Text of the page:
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Originally posted by Suzie_Ford trying something new isn't always a bad thing.
Yet, if it isn't really, really similar to their Old Favorite (whatever that is), they will surely complain.
I've never seen a population more prone to trying to drive with attention so firmly focused on the rearview.
Self-pity imprisons us in the walls of our own self-absorption. The whole world shrinks down to the size of our problem, and the more we dwell on it, the smaller we are and the larger the problem seems to grow.
Originally posted by Icewhite Originally posted by Suzie_Ford trying something new isn't always a bad thing.
To that point, there is one of the dilemmas. If it is not close to the Favorite Old Game, then people nitpick it apart and go back to the FOG. If it is close to the FOG, then why should they bother playing it? I imagine someone who needs a doctorate in psychology could have a field day with that.
And it is a matter of who is spending the money, regardless of whether they are a majority or a minority. I think most gamers are casual gamers who have limited time and resources for gaming. So they stick with what is familiar. Then you have the more intense gamer who is competitive and spends their resources (time and money) on a game. For these people the early levels / low skill points are merely a means to get to the end game, whatever it is. Whether through subscription or the badly named Free 2 Play stores, they will spend those resources to get to the point they want.
Considering how many opinions exist on what a good game is (and I will point out that WoW, the most successful game may in fact not be a 'good' one - opinions vary) I do not think it is necessarily viable to design a game that will try and appease both styles. People do try, but I am not sure how successful anyone really has been.
Even artists have to eat (we do not like to starve to death) and so the game has to somehow make money. It is all part of the equation. In the end though the point about trying something new is a good one. WoW and EQ were both new at one point in their lives. To that end, I think a free (really free) trial should be available for games from the outset.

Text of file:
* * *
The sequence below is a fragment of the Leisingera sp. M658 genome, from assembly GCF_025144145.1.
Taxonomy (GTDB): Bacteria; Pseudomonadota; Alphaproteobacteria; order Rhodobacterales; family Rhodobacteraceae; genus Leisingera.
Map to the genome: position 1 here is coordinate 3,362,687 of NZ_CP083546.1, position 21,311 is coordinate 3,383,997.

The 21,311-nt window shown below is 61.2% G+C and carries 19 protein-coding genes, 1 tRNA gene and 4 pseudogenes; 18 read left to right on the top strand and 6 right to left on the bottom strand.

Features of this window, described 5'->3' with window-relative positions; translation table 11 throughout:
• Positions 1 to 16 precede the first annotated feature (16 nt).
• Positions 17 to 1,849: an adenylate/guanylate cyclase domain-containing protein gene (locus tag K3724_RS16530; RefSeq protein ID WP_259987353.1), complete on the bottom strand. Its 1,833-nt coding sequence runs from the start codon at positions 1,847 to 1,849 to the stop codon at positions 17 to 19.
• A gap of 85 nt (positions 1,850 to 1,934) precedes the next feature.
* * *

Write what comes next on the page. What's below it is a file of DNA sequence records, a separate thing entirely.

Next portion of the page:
Just My 2 Lunars
I have to wholy agree with what others here have said about TSW. The game itself, bar the combat, was great, I liked the whole detective side of it, the story, the atmosphere, etc. But yes, the combat was horrible. Or is horrible rather.
During beta I was telling myself that 'this is just beta combat, they will improve it' over and over as I played, always hoping they would upgrade it.
Just another (Infinate supply of these) example of a game that did ONE thing great yet failed everywhere else, or did a LOT great but failed so badly in one area that the game is 'trash' inmy mind.
Maybe all these developers need to get together and make a game taking the best aspects of each?(Think Tera combat, TSW story telling, GW2 quest system)
You really should try Asheron's Call. It has levels, but no classes, it is skill based. Some people argue it is not a sandbox, which is nonsense, it is one of the better ones. You can make your avatar with as many skills as you have skill points to spend which you get on leveling. Huge world, with all areas relevant. Pvp where you can doge ranged attacks, and you can wear just about any equipment in the game although heavy armor on a character that has mainly magic skills is dumb.
It is a shame that Turbine does not realize such. I think a redone AC1 would do well in the current MMO environment.
The toughest part about a new game is finding that mix of cool atmosphere and setting, then building in a combat, crafting and world system that is intriguing enough to hook players to continue with it long term. WoW handles this by building in metric tons of content and "things to do," but newer games don't have the benefit of huge budget and staff to do this. For them, it would seem the best tactic is to pick a solid niche and focus on it, rather than try to compete with the other big games in every capacity. Be fresh and new with the overall idea for the game, but then choose the key focuses of the game system-wise, then execute on them very, very well. TSW, for me has done that (and continues to build on what they have).